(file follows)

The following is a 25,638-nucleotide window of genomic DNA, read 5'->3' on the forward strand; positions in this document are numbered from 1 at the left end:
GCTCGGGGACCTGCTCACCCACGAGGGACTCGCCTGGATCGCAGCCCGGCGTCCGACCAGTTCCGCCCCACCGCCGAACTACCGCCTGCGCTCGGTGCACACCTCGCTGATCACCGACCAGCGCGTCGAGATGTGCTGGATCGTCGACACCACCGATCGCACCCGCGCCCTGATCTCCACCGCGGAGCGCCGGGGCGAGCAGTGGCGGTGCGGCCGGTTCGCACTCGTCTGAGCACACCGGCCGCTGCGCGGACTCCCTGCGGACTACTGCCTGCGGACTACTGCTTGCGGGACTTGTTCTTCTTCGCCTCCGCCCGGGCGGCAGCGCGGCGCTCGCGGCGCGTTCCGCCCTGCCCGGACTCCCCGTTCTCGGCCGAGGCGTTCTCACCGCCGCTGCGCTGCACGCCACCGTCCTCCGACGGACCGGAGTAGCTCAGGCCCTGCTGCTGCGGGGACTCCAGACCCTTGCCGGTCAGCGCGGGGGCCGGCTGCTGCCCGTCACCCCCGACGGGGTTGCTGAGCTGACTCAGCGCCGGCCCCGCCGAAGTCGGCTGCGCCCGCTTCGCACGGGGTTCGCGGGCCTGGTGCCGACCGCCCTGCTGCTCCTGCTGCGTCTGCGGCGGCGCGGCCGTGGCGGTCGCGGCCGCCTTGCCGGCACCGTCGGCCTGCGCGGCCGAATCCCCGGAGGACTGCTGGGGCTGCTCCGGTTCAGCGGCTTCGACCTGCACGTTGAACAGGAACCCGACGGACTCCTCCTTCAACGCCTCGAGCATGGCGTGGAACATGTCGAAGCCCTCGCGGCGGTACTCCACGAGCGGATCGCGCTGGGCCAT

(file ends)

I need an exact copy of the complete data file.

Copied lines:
The following is a 25,638-nucleotide window of genomic DNA, read 5'->3' on the forward strand; positions in this document are numbered from 1 at the left end:
GCTCGGGGACCTGCTCACCCACGAGGGACTCGCCTGGATCGCAGCCCGGCGTCCGACCAGTTCCGCCCCACCGCCGAACTACCGCCTGCGCTCGGTGCACACCTCGCTGATCACCGACCAGCGCGTCGAGATGTGCTGGATCGTCGACACCACCGATCGCACCCGCGCCCTGATCTCCACCGCGGAGCGCCGGGGCGAGCAGTGGCGGTGCGGCCGGTTCGCACTCGTCTGAGCACACCGGCCGCTGCGCGGACTCCCTGCGGACTACTGCCTGCGGACTACTGCTTGCGGGACTTGTTCTTCTTCGCCTCCGCCCGGGCGGCAGCGCGGCGCTCGCGGCGCGTTCCGCCCTGCCCGGACTCCCCGTTCTCGGCCGAGGCGTTCTCACCGCCGCTGCGCTGCACGCCACCGTCCTCCGACGGACCGGAGTAGCTCAGGCCCTGCTGCTGCGGGGACTCCAGACCCTTGCCGGTCAGCGCGGGGGCCGGCTGCTGCCCGTCACCCCCGACGGGGTTGCTGAGCTGACTCAGCGCCGGCCCCGCCGAAGTCGGCTGCGCCCGCTTCGCACGGGGTTCGCGGGCCTGGTGCCGACCGCCCTGCTGCTCCTGCTGCGTCTGCGGCGGCGCGGCCGTGGCGGTCGCGGCCGCCTTGCCGGCACCGTCGGCCTGCGCGGCCGAATCCCCGGAGGACTGCTGGGGCTGCTCCGGTTCAGCGGCTTCGACCTGCACGTTGAACAGGAACCCGACGGACTCCTCCTTCAACGCCTCGAGCATGGCGTGGAACATGTCGAAGCCCTCGCGGCGGTACTCCACGAGCGGATCGCGCTGGGCCAT